DA office dismisses dumping charges

DA office dismisses dumping charges by Peggy Heinkel-Wolfe, October 28, 2012, Denton Record-Chronicle
The Denton County district attorney’s office dropped a felony case against a Denton man accused of illegally dumping wastewater from a gas drilling site into Hickory Creek, part of the Lewisville Lake watershed. State’s attorney Karen Anders agreed to dismiss the case against Jonathan Garza on Oct. 1, citing insufficient evidence to meet the definition of a waste or pollutant, according to a motion to dismiss signed by the visiting Judge Vicki Isaacks.

Garza was working for Eagleridge Operating at a natural gas well pad site in the 3100 block of Airport Road when Denton city employees discovered a pump forcing contaminated water into the creek in September 2011. The city ordered a cleanup of the site, which included removing a pit liner that was being buried, and about 48 yards of soil and 24,360 gallons of water from the creek bed, according to city documents. The city referred the case to both Denton County and to the Texas Railroad Commission for its own investigation. A Denton County grand jury indicted Garza in June. The Texas Railroad Commission approved an agreed order in September after Eagleridge paid a $1,875 fine, according to state documents.

In a news release, Eagleridge said city investigators were inexperienced and that Garza’s own test of the water showed the discharged wastewater “met standards.” City watershed protection employees gathered water samples, some of which were field tested and others of which were later analyzed in the laboratory, according to assistant district attorney Jamie Beck. The water samples were only tested for chlorides, not any other potential pollutant that could have been in the drilling company’s wastewater, she said. The field samples showed chlorides in the water were too high, but the district attorney’s office needed the lab samples to prosecute the case. In the lab samples, the chlorides came out OK, Beck said. Because environmental crimes are moving to the forefront in Denton County, the district attorney’s office met with city officials and the water department to discuss what each agency needs to prosecute these kinds of cases, she said. “The police know how to establish probable cause,” Beck said. “Our standards to prosecute are much higher.”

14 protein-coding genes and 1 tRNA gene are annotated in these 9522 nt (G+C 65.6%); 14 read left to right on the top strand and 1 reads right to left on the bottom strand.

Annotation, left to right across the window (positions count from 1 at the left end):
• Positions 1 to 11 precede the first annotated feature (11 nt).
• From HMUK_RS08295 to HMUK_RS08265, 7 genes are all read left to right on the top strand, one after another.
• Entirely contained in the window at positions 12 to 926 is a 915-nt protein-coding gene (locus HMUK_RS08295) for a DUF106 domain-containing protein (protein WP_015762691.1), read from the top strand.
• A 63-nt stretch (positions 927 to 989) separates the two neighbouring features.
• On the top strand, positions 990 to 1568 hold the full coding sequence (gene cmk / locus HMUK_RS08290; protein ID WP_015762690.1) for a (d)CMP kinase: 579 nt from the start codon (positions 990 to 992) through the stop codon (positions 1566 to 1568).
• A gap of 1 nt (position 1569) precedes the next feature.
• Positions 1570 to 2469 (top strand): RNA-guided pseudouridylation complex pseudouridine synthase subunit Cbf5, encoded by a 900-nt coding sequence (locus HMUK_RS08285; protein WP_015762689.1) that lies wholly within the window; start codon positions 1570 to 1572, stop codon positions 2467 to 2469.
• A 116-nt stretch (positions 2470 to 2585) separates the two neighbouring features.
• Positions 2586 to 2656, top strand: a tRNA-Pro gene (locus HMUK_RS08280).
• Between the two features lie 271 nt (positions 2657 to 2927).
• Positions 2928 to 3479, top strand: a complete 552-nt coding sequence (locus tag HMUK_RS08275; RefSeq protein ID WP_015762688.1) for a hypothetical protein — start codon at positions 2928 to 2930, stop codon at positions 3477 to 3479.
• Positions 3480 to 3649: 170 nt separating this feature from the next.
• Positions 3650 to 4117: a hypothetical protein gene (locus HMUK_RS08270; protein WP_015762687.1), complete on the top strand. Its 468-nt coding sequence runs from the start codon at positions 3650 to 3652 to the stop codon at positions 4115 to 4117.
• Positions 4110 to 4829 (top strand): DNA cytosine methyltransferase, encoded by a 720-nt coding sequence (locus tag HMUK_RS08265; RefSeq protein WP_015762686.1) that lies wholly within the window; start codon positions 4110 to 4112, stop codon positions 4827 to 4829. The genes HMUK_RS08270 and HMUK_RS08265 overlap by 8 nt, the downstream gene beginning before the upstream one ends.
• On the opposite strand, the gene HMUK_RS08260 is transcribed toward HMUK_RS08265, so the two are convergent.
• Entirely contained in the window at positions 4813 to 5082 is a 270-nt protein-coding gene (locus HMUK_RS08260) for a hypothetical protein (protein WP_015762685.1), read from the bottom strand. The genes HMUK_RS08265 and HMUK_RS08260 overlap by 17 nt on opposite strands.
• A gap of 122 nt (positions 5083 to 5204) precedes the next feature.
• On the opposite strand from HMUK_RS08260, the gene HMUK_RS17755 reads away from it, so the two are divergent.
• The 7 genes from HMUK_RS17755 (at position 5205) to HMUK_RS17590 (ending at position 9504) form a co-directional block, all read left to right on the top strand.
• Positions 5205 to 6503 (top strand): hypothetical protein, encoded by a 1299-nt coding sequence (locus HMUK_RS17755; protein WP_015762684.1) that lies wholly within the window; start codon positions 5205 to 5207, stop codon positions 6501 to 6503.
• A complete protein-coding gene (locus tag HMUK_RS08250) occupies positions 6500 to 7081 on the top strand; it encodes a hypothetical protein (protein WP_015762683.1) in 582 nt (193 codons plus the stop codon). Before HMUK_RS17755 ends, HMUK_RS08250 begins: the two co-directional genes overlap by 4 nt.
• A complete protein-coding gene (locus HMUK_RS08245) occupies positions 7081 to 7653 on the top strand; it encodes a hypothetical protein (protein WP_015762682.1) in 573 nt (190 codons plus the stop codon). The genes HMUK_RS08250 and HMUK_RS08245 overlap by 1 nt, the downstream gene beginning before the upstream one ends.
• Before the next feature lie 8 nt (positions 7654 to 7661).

As the operator of 61 gas wells in the Denton area, Eagleridge said in its news release that it sets high standards for its employees and contractors. “Eagleridge subscribes to the best practices in the industry to assure its operations, including the services of qualified professionals, maintain the highest standards in order to protect the environment and the health and safety of its workers and the community,” the statement said. [Emphasis added]

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